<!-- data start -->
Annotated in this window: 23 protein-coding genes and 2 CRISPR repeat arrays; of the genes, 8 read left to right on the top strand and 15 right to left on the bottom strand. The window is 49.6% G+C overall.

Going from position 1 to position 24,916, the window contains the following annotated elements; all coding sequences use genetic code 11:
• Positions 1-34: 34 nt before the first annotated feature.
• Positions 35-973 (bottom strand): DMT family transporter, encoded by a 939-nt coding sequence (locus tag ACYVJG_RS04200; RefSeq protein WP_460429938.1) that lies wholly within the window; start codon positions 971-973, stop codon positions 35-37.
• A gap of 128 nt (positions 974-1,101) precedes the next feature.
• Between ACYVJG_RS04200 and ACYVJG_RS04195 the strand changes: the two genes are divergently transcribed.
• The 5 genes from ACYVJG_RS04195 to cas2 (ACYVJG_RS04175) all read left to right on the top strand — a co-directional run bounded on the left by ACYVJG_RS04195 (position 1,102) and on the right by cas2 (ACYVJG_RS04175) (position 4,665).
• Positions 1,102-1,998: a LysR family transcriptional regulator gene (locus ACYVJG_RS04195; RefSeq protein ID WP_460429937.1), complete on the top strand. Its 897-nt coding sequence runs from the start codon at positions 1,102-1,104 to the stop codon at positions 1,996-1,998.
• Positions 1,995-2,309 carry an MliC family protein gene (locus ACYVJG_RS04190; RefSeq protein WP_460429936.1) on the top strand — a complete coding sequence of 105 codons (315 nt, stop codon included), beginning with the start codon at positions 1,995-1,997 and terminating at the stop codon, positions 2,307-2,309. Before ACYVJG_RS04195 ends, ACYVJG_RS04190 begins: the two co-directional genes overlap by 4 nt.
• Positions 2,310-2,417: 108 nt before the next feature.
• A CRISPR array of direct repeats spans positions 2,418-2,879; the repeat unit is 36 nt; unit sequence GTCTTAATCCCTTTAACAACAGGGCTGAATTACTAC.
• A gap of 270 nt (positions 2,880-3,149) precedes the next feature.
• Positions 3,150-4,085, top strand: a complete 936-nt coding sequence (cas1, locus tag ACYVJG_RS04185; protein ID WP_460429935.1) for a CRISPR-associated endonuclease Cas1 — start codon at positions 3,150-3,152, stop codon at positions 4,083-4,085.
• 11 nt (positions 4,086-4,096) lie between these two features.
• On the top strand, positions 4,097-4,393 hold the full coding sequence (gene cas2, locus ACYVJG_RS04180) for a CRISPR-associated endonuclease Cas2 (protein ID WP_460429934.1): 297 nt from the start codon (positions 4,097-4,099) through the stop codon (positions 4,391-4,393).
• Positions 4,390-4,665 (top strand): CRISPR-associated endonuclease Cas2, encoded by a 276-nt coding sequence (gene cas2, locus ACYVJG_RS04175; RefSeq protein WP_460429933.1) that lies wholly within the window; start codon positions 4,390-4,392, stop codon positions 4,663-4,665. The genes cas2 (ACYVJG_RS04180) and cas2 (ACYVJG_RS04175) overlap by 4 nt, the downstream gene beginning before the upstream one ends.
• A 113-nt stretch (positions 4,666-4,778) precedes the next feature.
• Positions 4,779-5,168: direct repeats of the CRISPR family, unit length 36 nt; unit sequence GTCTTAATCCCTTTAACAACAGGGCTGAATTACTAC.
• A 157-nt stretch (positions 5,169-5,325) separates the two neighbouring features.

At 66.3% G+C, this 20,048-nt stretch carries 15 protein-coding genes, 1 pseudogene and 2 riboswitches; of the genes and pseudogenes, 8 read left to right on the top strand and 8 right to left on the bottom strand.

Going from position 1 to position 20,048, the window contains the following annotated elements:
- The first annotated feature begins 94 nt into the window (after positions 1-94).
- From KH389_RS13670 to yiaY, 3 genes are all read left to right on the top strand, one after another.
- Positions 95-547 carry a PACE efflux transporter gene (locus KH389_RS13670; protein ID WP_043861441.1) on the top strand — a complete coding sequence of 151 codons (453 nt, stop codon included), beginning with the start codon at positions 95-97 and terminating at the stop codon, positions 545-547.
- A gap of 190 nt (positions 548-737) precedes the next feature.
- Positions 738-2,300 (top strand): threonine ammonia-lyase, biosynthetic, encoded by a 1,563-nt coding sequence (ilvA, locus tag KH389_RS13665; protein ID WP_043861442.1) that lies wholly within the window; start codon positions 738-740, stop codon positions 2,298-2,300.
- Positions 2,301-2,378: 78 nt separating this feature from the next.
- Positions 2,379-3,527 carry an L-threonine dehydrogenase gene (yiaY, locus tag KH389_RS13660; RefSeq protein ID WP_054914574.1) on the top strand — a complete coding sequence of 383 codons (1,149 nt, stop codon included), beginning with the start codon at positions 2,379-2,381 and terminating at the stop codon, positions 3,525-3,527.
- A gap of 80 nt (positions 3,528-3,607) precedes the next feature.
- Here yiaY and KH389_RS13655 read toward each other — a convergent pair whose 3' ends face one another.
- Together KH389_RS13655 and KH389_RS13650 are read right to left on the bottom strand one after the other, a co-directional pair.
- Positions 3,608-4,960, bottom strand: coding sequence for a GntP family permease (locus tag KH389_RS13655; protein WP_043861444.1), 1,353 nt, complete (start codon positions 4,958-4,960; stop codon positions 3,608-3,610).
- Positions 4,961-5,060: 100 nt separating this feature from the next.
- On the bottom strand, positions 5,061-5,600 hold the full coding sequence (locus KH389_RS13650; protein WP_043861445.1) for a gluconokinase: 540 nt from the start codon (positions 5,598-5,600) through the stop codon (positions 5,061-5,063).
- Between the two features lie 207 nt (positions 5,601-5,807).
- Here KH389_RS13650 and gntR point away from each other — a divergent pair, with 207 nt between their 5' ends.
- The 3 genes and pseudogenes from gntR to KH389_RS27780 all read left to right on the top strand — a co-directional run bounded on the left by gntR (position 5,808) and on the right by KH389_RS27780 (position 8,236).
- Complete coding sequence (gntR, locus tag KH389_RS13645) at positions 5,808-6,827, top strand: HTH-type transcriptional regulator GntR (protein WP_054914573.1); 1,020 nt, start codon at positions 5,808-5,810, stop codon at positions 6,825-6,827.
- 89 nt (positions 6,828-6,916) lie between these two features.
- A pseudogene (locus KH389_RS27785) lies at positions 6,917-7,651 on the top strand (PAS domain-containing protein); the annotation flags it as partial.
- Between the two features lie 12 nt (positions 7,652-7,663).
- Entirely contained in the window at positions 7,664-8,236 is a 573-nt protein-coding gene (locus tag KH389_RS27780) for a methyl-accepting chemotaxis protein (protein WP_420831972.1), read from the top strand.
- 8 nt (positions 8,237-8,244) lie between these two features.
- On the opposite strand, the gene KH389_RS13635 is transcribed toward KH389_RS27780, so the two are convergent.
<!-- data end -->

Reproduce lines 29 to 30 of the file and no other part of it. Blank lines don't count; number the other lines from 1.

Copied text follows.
- A gap of 80 nt (positions 3,528-3,607) precedes the next feature.
- Here yiaY and KH389_RS13655 read toward each other — a convergent pair whose 3' ends face one another.